This last method connects to the representation of 64 on the number line. Six is partitioned into four equal parts, and the magnitude or length of one part is considered.


Sometimes, the context used to pose the question can influence the strategy students select. For example, suppose the brownie question was revised to the following:

Equally share these six cups of water among four people.

brownie parts

Students may tend to think of giving a full cup to each person and then sharing the remaining two cups equally by halves, rather than partitioning each cup of water into fourths.

Later, students learn that dividing the numerator by the denominator results in the decimal equivalent for a fraction. From the example above, students can explore why 64 = 1.5.

Let’s Recap Fractions as Quotients

When considering a fraction as a quotient, the context of the question suggests equal sharing, or dividing the digit in the numerator by the digit in the denominator. The result is the decimal equivalent for the fraction. For example,

64 = 6 ÷ 4 or 6 partitioned into 4 equal parts
Each part is equal to 112 or 1.5.

Fraction as operator

A fraction as an operator refers to the use of a fraction to enlarge or shrink a quantity by a factor. Students see this early in their learning when they consider taking one-third of a whole object, such as one-third of a granola bar. If students were exploring what one-third of a set of six marbles was, they would discover that one-third of six equals two. As students work with large numbers they may see the connection to multiplication and will use that knowledge to determine, for example, one-third of a school population (e.g., calculating 13 of 850 students can be thought of as 13 x 850 students).

Let’s Recap Fractions as Operators

When considering a fraction as an operator, the fraction reduces or increases a quantity. For example,

13 of a set of 6 marbles equals 2 marbles.

Here, 13 is used as an operator to reduce the quantity to 2 marbles.


A boy walks 6 km on Monday and 112 times as far on Tuesday.


Here, 112 is used as an operator to increase the distance to 9 km.

In the remainder of this document, you will see how these constructs play a role in students’ mathematics learning across the grades.

Thinking of fractions in these ways may seem beyond the grasp of elementary students, but it is not. The important thing is to begin by building meaning, and not by introducing the symbol alone. Because children’s experiences with slicing, splitting, distributing, measuring, and combining quantities are meaningful to them, problems that are based in these experiences are a rich source of meaning for fractions.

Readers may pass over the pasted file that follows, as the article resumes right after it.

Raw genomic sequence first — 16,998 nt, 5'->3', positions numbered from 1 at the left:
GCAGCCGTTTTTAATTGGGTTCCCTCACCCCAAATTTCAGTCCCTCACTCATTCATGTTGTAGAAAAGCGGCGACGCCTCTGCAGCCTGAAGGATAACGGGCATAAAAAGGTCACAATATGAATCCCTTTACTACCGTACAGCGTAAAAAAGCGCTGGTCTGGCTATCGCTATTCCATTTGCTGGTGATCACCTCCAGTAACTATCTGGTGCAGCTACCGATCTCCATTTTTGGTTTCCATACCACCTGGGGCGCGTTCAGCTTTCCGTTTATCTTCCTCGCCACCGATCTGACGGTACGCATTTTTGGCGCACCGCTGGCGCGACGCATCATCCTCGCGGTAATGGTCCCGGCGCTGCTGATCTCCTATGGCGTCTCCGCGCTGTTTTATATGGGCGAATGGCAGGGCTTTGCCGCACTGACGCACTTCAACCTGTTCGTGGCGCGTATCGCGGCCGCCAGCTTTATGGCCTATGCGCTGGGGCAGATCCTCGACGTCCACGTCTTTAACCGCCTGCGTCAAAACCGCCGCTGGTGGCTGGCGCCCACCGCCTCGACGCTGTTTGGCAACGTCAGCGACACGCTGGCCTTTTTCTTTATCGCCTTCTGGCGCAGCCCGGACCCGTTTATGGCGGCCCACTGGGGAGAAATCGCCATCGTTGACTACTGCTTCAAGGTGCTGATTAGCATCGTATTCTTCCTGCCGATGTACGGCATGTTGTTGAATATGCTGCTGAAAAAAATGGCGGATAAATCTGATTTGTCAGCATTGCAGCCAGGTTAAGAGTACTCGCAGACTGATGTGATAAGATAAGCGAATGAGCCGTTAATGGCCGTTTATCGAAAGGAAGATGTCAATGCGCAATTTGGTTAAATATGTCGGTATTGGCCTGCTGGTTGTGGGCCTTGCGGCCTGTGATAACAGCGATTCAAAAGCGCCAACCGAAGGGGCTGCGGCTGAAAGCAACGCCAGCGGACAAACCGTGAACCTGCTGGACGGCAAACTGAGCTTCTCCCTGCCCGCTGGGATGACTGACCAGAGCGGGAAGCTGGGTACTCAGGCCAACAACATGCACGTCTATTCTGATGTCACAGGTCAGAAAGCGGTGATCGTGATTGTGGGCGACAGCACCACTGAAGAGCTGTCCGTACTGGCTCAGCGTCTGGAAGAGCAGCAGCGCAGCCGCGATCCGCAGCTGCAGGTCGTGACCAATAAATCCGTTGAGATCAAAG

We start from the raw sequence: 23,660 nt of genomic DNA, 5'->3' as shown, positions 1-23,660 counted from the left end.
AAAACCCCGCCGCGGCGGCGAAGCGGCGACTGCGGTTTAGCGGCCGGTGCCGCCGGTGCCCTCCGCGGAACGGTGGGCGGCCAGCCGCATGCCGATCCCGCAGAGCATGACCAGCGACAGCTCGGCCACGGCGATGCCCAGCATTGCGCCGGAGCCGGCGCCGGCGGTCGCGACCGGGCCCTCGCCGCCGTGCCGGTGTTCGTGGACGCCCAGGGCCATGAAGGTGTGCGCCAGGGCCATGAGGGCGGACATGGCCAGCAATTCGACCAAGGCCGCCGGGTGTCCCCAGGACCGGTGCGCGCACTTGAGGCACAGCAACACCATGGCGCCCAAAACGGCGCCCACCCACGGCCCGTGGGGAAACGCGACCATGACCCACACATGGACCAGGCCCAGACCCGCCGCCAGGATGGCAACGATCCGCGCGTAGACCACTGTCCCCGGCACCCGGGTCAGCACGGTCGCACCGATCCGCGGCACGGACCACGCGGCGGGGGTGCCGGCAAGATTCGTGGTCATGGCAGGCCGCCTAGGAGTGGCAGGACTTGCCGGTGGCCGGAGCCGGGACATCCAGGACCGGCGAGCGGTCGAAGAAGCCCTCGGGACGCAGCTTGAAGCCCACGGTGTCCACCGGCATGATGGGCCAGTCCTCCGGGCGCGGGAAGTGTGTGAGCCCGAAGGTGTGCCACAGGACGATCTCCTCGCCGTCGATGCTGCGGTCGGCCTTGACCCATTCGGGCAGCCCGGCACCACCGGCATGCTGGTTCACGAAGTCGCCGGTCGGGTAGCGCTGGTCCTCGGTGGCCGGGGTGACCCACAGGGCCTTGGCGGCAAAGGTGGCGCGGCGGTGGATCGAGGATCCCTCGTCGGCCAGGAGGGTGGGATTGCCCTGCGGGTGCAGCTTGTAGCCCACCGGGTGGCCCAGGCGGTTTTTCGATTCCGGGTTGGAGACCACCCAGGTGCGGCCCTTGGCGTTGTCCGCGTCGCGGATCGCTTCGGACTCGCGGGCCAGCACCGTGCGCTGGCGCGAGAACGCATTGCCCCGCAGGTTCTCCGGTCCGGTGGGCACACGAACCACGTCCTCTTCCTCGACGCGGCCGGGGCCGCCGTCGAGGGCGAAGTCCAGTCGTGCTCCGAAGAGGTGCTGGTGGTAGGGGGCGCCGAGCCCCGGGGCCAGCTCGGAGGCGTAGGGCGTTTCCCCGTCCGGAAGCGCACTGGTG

Empson & Levi, 2011, p. xxii

Exploring Key Concepts

To allow students to explore and build understanding of foundational concepts, the teaching of fractions across the grades should be based on the consistent use of terminology and representations. Understanding of equivalence and operations with fractions can then be developed in a meaningful manner.


This section examines some of the key concepts of fractions understanding:

  • types of fractions
  • unit fractions
  • the whole
  • equivalency
  • comparing and ordering
  • operations

Types of Fractions

Simple Fractions

Digits in both the numerator and the denominator are integers; the denominator ≠ 0.

79 45 2126 129 4973 115 32 12528 58 12

Proper Fractions

Digits in both the numerator and the denominator are integers; the numerator < the denominator.

12 45 2126 129 4973 79 115 58

Unit Fractions

Digits in both the numerator and the denominator are integers; the numerator = 1.

12 115 129

Mixed Fractions

A quantity represented by an integer and a proper fraction

3 45 12 129 7 2126

Improper Fractions

Digits in both the numerator and the denominator are integers; the numerator > the denominator.

32 12528

Complex Fractions

Either or both the numerator and the denominator are fractions.

3257 , 325 , 357

In the chart, note that each numerator and denominator could also be negative.

In the Ontario mathematics curriculum for Grades 1 to 8, simple fractions are the focus of learning about fractions, while secondary students work with complex fractions, as well as with both simple (e.g., x5) and complex (e.g., x5x15) algebraic fractions. Presenting students with improper or mixed fractions in conjunction with proper and unit fractions allows them to develop a sense of fraction as a number. This presentation also helps to avoid over-reliance on a limited understanding of fractions, which may evolve from learning only about proper fractions. An example of this occurs when students consider a fraction to mean “out of,” such as 79 means “7 out of 9.” This idea could lead to students struggling with the meaning of 97 , as it doesn’t make sense to have “9 out of 7.”

As the samples in the chart demonstrate, simple fractions include fractional units other than halves, thirds, fourths, fifths and eighths. Fraction number sense is enhanced by opportunities to explore fractional concepts through a range of fractions, including those with “less friendly” denominators.

The types of fractions in the chart can be used in each of the constructs (i.e., part-whole, part-part, quotient and operator). The representations of continuous models (i.e., area, number line, volume) and discrete models (i.e., set) should be used for each construct.